The response of gene expression during nitrogen starvation was in general higher and faster than during sulfur starvation conditions. Around 200 genes showed twofold increased expression levels whereas approximately 300 genes were detected with a twofold reduced expression (additional file 3, Table S3). Comparison with RNA-seq transcriptome data derived from nitrogen starvation experiments  revealed a very similar picture with an identical differential gene expression pattern for 60% of the transcripts. In  transcripts were analyzed using Illumina Solexa© combined with the 454© ultra-fast-sequencing which resulted in the identification of several more transcripts. Differences in the two datasets are most likely a result of differences in time length of starvation (72 h instead of 48 h) and of differences in the intensity of illumination (200 μmol m-2 s-1 instead of 80 μmol m-2 s-1). Another reason could be the possible bias by overestimation of large transcripts and differences in the range of detection. Within our experiments we were able to confirm the up-regulation of components of the nitrogen transport systems, such as ammonia-, nitrate- and nitrite-transporters (see Table 1). From 7 annotated ammonium transporters (AMT), only AMT4 and AMT1 were up-regulated. This result was achieved with all three probes per transcript with a minimal log2 ratio of 4 and shows high similarities to earlier data provided by , however here some of the AMT transcripts were most likely miss-annotated. The nitrate transporter with the highest expression level was encoded by the locus Cre09.g410850.t1.1 As expected, the major nitrate transporter did not response to nutrient stress, since ammonia was provided as the nitrogen source in the growth medium. Furthermore, the up-regulation of one of the four annotated glutamine synthetases (GLN3, Cre12.g530600.t1.1) was confirmed, no up-regulation of GLN1 (Cre02.g113200.t1.1); GLN2 (Cre12.g530650.t1.1) and GLN4 (Cre03.g207250.t1.1) was detectable, similar results were obtained from the RNA seq data. Additionally, increased gene expression for one nitrite reductase (Cre09.g410750.t1.1) and one nitrate reductase (Cre09.g410950.t1.1) could be confirmed within our experiments. Interestingly, although under these conditions the majority of the photosynthetic gene transcripts were down-regulated, several genes related to photosynthesis showed an up-regulation in transcription rates. In detail, some genes responsible for PS light harvesting and energy distribution like LHCA1, LHCSR3 and several photosystem II subunits like PSBX and PSBS1 were up-regulated during nitrogen starvation. However, it is noteworthy and somewhat surprisingly that we detected at the same time down-regulation of LHCSR1 under nitrogen limitation, a result which is in good accordance to RNA-seq data. It has been reported that LHSCR genes are up-regulated under stress conditions and responsible for de-excitation of chlorophyll molecules in PS II [33, 34]. Furthermore in good agreement with , none of the ribosomal related genes were up-regulated. We could further confirm the NIT2 induction (transcription factor regulating nitrogen metabolism) and the repression of NAB1, a nuclear encoded mRNA binding factor, which specifically binds and sequesters LHCII mRNA and prevents their translation [35–37]. Many carbonic anhydrases showed a down-regulation; however the mitochondrial carbonic anhydrase (Cre05.g248450.t1.1) was up-regulated. Regarding the TCA-cycle the transcript level of the citrate synthase (Cre12.g514750.t1.1) increased during nitrogen starvation, in contrast to the isocitrate lyase 1 (ICL1) which was not affected in our experiments. Additionally, our data indicated an up-regulation of several genes induced by phosphate starvation, like PSR1 (phosphorus starvation response 1 protein, transcriptional regulator) as earlier described . PSR1 however, did not show an increased level of expression within the RNA-seq data. Again, the reason for the differences could be due to the longer starvation period leading to secondary effects.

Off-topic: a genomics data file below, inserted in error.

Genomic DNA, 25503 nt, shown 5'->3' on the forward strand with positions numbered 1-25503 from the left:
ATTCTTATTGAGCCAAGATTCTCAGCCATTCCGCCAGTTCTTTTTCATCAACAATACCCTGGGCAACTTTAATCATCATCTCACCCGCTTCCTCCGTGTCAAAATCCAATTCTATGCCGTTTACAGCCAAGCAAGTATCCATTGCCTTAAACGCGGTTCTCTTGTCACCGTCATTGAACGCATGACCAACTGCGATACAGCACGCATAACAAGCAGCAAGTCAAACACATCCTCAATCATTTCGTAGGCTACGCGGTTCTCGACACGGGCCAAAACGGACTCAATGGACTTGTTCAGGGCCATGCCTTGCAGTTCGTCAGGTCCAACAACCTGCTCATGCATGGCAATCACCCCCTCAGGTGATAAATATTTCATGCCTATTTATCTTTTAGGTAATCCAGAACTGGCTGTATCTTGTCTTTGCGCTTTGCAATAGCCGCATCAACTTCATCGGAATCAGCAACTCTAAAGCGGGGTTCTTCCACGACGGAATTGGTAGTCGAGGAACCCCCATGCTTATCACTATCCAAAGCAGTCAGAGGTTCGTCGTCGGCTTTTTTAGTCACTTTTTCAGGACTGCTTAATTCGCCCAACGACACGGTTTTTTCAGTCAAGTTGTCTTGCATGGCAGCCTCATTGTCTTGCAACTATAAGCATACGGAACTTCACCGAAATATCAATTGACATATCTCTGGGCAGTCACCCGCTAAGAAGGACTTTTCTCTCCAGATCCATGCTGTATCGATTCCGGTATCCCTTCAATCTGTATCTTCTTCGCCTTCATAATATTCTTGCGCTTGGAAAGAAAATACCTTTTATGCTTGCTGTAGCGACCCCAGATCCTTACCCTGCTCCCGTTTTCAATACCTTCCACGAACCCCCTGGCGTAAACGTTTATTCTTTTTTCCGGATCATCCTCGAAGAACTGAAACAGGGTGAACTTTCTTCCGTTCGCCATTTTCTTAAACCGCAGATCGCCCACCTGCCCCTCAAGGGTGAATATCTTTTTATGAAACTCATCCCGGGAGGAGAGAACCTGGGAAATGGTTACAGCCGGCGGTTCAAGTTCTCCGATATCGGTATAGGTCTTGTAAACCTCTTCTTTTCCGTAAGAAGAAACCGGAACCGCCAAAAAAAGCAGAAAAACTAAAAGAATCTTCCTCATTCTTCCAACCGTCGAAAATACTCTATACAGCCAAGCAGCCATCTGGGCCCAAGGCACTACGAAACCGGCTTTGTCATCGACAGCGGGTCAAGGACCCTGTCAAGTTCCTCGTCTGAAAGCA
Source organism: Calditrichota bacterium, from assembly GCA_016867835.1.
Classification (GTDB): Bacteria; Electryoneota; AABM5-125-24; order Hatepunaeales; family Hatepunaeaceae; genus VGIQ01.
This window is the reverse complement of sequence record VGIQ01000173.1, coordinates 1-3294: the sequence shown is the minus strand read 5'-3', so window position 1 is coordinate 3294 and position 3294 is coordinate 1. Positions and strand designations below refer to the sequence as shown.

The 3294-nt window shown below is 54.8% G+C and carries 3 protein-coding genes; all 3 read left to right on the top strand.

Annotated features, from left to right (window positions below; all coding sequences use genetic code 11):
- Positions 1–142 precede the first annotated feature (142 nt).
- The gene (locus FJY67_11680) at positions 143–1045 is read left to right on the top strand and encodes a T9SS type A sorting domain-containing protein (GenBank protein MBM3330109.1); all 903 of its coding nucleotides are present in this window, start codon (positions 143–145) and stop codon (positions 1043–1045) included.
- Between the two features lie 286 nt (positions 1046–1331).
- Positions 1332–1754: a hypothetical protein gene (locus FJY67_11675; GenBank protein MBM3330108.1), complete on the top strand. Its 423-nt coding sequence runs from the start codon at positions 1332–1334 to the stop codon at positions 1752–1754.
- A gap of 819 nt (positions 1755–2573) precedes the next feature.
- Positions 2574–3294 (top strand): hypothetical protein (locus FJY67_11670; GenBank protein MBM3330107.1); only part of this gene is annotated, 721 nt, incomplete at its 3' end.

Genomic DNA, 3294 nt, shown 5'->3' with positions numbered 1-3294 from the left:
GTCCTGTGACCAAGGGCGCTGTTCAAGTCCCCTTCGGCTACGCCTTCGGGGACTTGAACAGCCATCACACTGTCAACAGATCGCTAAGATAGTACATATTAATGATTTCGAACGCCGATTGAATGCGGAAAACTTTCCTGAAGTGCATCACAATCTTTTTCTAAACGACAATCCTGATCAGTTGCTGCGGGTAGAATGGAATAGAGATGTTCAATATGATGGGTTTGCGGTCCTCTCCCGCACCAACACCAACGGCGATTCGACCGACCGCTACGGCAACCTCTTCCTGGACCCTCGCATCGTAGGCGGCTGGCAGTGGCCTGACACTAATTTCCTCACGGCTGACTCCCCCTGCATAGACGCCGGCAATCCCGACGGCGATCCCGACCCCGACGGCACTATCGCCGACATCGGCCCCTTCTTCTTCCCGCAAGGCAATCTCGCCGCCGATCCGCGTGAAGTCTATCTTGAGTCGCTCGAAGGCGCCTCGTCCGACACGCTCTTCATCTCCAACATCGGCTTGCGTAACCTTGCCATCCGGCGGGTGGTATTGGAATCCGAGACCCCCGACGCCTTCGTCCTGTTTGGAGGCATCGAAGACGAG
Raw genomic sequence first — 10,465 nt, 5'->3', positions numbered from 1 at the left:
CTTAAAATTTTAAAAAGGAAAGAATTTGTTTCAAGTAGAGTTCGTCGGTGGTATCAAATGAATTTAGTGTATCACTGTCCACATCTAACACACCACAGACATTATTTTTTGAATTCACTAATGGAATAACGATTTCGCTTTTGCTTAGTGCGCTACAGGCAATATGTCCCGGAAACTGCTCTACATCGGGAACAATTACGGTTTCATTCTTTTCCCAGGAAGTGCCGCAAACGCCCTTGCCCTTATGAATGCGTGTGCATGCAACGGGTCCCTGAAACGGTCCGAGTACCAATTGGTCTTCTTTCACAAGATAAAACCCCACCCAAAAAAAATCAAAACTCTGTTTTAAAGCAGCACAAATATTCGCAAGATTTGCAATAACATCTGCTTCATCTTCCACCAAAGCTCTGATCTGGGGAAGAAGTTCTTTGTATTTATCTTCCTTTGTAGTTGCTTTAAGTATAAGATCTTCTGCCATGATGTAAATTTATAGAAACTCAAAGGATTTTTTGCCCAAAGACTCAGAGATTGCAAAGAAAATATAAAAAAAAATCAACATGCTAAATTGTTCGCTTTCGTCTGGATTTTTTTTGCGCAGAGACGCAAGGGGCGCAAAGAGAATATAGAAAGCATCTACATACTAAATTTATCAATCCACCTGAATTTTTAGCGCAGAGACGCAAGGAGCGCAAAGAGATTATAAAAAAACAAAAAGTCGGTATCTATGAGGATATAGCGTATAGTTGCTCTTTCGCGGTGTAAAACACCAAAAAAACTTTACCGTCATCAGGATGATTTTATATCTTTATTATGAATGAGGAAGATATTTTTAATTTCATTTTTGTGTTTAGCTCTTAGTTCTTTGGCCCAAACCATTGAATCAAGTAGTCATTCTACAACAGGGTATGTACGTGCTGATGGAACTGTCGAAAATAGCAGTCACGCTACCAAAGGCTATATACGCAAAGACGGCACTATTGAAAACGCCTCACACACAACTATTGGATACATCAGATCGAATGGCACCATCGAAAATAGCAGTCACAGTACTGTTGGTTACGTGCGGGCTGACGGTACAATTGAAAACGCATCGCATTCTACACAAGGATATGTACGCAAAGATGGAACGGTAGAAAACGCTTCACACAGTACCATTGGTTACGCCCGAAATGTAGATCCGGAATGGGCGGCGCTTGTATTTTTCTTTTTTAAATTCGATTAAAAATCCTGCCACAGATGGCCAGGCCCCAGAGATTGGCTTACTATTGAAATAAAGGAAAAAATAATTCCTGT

Under sulfur starvation 813 genes showed a differential gene expression. 300 genes were down-regulated by at least 2-fold whereas around 100 genes were at least 2-fold up-regulated. Comparison between first generation and new microarray data derived from sulfur starvation experiments showed high similarities for many genes regarding changes in their differential gene expression pattern (for details see additional file 4, Table S4). We confirmed the up-regulation for several sulfate transport systems and induction of several stress response systems (Table 2). As shown in Figure 4 we were able to confirm the increased gene expression of two major aryl sulfatases (ARS1 and ARS2). Probe specificity for the other ARS enzymes could be confirmed but no increased gene expression was detectable. It should be noted that for ARS6, no probes were designed, since this gene has not yet been annotated at the time of the experiment. The extracellular proteins ECP88, ECP76, SLP3 (Sulfate binding protein), SUA (Chloroplast sulfate transporter) STL1 (sodium/sulfate co-transporter) and SIR1 (ferredoxin sulfite reductase 1) also showed an up-regulation for all determined and tested probes. Similar to the experiments with nitrogen starvation, most photosynthetic related genes were down-regulated however for several proteins involved in light harvesting and light quenching (LHSBM9, LHCSR1, LHSCR3.1 and LHSCR3.2) we could confirm an increase in transcript levels during all 4 time points.